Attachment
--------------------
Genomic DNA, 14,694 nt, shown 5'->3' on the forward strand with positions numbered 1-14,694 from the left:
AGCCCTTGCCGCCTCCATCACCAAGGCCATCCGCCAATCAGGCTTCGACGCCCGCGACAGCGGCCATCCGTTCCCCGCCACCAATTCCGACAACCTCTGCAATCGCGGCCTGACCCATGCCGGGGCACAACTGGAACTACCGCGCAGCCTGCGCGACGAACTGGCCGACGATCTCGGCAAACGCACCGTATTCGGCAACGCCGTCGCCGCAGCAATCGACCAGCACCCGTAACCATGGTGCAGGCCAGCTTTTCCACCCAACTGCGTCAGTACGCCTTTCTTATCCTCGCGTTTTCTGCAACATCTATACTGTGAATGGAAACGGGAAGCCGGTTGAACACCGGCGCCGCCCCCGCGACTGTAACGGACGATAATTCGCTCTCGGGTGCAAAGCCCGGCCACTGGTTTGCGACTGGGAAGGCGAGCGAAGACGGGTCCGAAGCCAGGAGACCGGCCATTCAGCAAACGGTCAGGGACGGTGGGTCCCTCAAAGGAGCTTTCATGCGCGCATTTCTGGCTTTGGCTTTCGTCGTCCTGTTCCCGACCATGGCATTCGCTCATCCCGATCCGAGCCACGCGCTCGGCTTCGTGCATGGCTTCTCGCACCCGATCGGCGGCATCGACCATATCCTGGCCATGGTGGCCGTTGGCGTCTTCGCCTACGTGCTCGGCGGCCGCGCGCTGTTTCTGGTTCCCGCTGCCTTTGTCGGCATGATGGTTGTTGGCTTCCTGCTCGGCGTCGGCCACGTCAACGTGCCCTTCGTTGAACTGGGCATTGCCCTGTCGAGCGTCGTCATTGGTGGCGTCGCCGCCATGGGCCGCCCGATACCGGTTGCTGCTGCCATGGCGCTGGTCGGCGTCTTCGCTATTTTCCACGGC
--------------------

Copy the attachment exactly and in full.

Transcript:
Genomic DNA, 14,694 nt, shown 5'->3' on the forward strand with positions numbered 1-14,694 from the left:
AGCCCTTGCCGCCTCCATCACCAAGGCCATCCGCCAATCAGGCTTCGACGCCCGCGACAGCGGCCATCCGTTCCCCGCCACCAATTCCGACAACCTCTGCAATCGCGGCCTGACCCATGCCGGGGCACAACTGGAACTACCGCGCAGCCTGCGCGACGAACTGGCCGACGATCTCGGCAAACGCACCGTATTCGGCAACGCCGTCGCCGCAGCAATCGACCAGCACCCGTAACCATGGTGCAGGCCAGCTTTTCCACCCAACTGCGTCAGTACGCCTTTCTTATCCTCGCGTTTTCTGCAACATCTATACTGTGAATGGAAACGGGAAGCCGGTTGAACACCGGCGCCGCCCCCGCGACTGTAACGGACGATAATTCGCTCTCGGGTGCAAAGCCCGGCCACTGGTTTGCGACTGGGAAGGCGAGCGAAGACGGGTCCGAAGCCAGGAGACCGGCCATTCAGCAAACGGTCAGGGACGGTGGGTCCCTCAAAGGAGCTTTCATGCGCGCATTTCTGGCTTTGGCTTTCGTCGTCCTGTTCCCGACCATGGCATTCGCTCATCCCGATCCGAGCCACGCGCTCGGCTTCGTGCATGGCTTCTCGCACCCGATCGGCGGCATCGACCATATCCTGGCCATGGTGGCCGTTGGCGTCTTCGCCTACGTGCTCGGCGGCCGCGCGCTGTTTCTGGTTCCCGCTGCCTTTGTCGGCATGATGGTTGTTGGCTTCCTGCTCGGCGTCGGCCACGTCAACGTGCCCTTCGTTGAACTGGGCATTGCCCTGTCGAGCGTCGTCATTGGTGGCGTCGCCGCCATGGGCCGCCCGATACCGGTTGCTGCTGCCATGGCGCTGGTCGGCGTCTTCGCTATTTTCCACGGC